Want to Grow Your Business? Accelerate Your Decision Making!

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A common characteristic we typically ascribe to high-performing leaders is their critical thinking processing power—the ability to analyze and synthesize disparate data quickly, separate the relevant from the irrelevant and draw the right conclusion. Those skills, when performed collectively by the top levels of leadership are the essence of agile organizational decision-making. It can either be a powerful differentiator or a significant liability for growth-oriented companies.

The growing pains associated with rapid expansion often create challenges that leaders must vigilantly look for and quickly address. Based on our work with a diverse range of clients—whether those driving rapid expansion or grappling with stagnant growth—we’ve listed some of the common culprits for these challenges below. And, more importantly, we’ve summarized the solution to those pain points.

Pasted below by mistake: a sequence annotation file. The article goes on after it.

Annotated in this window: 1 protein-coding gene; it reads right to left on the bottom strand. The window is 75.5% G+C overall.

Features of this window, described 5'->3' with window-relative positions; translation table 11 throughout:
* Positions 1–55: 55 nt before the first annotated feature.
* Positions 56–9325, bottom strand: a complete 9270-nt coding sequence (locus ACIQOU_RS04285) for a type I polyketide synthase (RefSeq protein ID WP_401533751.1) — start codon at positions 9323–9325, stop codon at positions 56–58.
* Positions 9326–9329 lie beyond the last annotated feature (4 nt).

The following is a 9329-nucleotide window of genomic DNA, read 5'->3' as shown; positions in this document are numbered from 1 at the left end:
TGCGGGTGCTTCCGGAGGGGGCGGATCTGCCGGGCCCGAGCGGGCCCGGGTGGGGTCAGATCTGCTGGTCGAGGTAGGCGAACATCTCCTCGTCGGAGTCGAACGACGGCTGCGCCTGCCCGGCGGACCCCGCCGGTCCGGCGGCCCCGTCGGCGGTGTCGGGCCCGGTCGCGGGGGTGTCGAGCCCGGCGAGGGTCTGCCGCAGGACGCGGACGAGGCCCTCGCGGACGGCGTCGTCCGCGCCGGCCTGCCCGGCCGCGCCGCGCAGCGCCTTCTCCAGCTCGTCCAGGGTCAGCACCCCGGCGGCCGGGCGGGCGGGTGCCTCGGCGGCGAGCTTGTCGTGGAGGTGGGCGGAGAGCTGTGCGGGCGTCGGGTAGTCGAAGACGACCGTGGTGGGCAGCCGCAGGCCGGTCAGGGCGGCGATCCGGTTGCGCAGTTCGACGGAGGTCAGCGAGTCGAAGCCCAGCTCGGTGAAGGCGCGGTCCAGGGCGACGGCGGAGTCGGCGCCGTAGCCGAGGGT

The Over-Involved Founder/CEO

Challenge: For long-tenured founders, being the center of all decision-making can be a very difficult habit to break. In their view, it’s the fastest form of decision-making. However, to their lieutenants, it can be disempowering—and increasingly dangerous—when key information for making those decisions effectively sits further down the organization. The best CEOs always ask: “What decisions can I push down?” That shifts their role from decider to coach.

Solution: Conduct a decision audit to review the last 10 key decisions made over the past 90 days as an executive leadership team. Which ones did the CEO take ownership for making versus embracing the recommendation provided to them? Based on that review, identify upcoming opportunities where the CEO can move from decider to coach.
By distributing decision ownership across the organization, the CEO can focus on overarching strategic priorities while empowering others to make timely decisions within their purview. This approach fosters collaboration, accelerates execution and promotes a nimbler organizational culture, all while building CEO bench strength.

Half-Baked Organization Design Changes